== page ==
So what inspires a person to go from casually running the trails around our beautiful Chilliwack area, to register for a 50 km race that takes 6-9 hours and involves grueling elevation gains in rugged terrain? Just over a year ago I knew the answer to that question as I headed for the starting line of the Diez Vista 50 km trail race with my long time running partner, Maureen, and about 12 other local Chilliwack trail runners. I must admit, I am still amazed that it was possible to accomplish such a feat. I also get excited when I see photos posted on Facebook of the current group training for the upcoming 50 km Squamish race. Since I am no longer running those distances, I tend to live a bit vicariously through their pictures and training stories.
I don’t think anyone really begins trail running with an end goal of wanting to complete such a grueling challenge. But, for an increasing number of trail runners in the Chilliwack area and around the world, the goal of completing a 50 km trail race is becoming more realistic than ever imagined. It all starts innocently enough, with you surrounding yourself with like-minded fitness and nature lovers, who just enjoy getting out on the trails. You start chatting with people who are excitedly talking about their next 50 km trail race, and you may innocently start dreaming about the possibility of doing one. Before you know it, you are hitting the ‘register button’ on some race site. And, then the fun begins….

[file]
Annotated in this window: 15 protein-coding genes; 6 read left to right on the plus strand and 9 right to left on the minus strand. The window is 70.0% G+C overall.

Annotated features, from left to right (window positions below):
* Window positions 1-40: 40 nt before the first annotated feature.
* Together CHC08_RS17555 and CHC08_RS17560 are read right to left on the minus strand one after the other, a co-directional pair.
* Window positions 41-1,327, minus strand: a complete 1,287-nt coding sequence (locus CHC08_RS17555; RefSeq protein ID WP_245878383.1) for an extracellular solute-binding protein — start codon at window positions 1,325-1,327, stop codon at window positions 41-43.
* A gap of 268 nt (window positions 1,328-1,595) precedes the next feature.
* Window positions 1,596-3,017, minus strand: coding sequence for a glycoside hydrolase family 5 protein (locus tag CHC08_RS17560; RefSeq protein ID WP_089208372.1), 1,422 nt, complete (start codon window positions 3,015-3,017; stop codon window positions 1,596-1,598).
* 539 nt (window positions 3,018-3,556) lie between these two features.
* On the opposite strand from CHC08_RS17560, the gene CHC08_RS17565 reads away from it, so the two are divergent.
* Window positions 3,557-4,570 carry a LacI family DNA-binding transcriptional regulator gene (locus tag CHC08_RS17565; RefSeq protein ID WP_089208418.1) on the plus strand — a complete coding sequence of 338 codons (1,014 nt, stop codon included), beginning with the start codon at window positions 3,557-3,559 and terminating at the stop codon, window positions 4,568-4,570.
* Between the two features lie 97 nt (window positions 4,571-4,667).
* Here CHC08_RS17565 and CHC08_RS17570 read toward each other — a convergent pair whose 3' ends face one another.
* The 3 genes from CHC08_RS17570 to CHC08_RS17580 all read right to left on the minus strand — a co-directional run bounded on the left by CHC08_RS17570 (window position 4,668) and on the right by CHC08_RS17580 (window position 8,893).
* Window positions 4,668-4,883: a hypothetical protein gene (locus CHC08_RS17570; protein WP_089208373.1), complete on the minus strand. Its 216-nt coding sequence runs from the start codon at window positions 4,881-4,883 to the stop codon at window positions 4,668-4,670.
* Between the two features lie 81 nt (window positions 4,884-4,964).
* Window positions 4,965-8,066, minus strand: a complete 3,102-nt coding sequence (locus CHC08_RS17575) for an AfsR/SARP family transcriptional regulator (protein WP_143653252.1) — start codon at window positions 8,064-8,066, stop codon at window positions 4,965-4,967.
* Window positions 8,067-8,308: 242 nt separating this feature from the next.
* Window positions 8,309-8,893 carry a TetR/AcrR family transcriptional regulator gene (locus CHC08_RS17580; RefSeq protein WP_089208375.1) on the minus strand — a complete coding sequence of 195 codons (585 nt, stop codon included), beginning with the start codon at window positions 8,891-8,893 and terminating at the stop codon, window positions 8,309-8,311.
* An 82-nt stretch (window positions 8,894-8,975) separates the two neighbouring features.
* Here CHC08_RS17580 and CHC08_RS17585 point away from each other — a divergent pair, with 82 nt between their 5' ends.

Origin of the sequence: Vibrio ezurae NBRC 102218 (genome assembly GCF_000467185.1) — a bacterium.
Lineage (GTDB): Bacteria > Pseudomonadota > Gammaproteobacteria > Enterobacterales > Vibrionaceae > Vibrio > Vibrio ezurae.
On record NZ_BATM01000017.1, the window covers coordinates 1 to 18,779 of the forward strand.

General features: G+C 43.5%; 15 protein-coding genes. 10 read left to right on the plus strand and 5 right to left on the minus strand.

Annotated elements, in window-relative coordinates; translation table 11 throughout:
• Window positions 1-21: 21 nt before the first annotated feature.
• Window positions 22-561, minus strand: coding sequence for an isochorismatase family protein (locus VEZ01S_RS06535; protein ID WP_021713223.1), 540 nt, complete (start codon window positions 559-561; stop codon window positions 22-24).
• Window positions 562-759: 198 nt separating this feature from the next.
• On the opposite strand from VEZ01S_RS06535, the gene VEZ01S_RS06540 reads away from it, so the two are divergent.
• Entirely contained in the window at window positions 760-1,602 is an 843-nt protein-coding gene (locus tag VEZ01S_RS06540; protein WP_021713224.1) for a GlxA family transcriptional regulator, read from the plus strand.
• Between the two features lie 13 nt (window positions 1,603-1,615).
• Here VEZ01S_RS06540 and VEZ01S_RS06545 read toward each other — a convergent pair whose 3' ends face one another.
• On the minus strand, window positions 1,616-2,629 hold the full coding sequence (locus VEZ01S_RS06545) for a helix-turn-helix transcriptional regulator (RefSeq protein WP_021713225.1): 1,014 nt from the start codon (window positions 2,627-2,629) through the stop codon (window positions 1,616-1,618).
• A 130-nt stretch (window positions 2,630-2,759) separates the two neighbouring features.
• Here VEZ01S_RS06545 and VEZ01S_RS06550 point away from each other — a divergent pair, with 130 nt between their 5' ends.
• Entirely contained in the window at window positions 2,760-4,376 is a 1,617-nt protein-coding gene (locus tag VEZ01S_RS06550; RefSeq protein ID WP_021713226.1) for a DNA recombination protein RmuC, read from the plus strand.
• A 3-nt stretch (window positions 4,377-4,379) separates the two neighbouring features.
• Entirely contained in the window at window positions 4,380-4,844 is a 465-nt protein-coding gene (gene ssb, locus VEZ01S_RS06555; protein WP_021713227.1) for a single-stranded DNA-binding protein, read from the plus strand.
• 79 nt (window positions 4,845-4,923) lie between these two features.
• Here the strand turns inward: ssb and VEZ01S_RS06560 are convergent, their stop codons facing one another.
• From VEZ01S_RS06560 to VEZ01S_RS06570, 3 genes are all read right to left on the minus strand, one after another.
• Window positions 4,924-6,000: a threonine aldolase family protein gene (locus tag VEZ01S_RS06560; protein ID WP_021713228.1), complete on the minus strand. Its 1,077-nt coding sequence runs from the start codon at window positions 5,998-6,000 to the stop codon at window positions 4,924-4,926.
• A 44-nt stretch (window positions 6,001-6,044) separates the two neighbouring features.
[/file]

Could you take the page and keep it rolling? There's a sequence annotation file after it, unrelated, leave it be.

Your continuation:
When I say fun, I do mean fun. If you have a good organizer, who is also a seasoned ultra-runner, like Clarence Weins, you will be drawn in by the exciting trails, amazing lookouts, and a captivating adventure and story to tell each week. There will be a little blood, sweat, and if you are lucky, snow, sleet, and maybe a few tears during the longer training runs. New friendships will be developed along the way, because for most of us, it is the ‘people’ who keep you going. There will be the people who admire you and give you accolades for being so amazing, and then there will be the people who will regularly tell you that you are ‘crazy’, ‘insane’, or just plain ‘stupid’, to put your body through that kind of challenge. This just adds to the fun, for you are now elite, fit, and crazy! Of course, you have that lovely t-shirt or sweatshirt that you can wear like a badge of honor for years to come after the race.
For me, it was all of the above AND a promise I had made to a friend, who wanted to celebrate being 5 years cancer-free with an epic run. After finishing the same race in 2010, I had already crossed it off my bucket list. But, I just couldn’t say no to such a request from my beloved, long-time running buddy. We ended up crossing the finish line together, and once again I found myself saying the famous last words, “Never again…”
When asked the question, why would someone even attempt to run for that long, over rugged terrain, with such challenging conditions, I suspect you would get a number of different answers from those who will soon be facing that upcoming challenge in Squamish or other events this summer. I imagine that among those answers, you would find phrases such as: for the challenge, for the scenery, for the joy of accomplishment, and of course, for the friendships made along the way. All of which, I promise, you will find, if you decide to someday cross an ultra-trail race off your bucket list, too.
Ok, so I DID end up in a cast for 8 months after completing the race and missed our local 30 km “Race Around the Lake”, but that is another story for another time…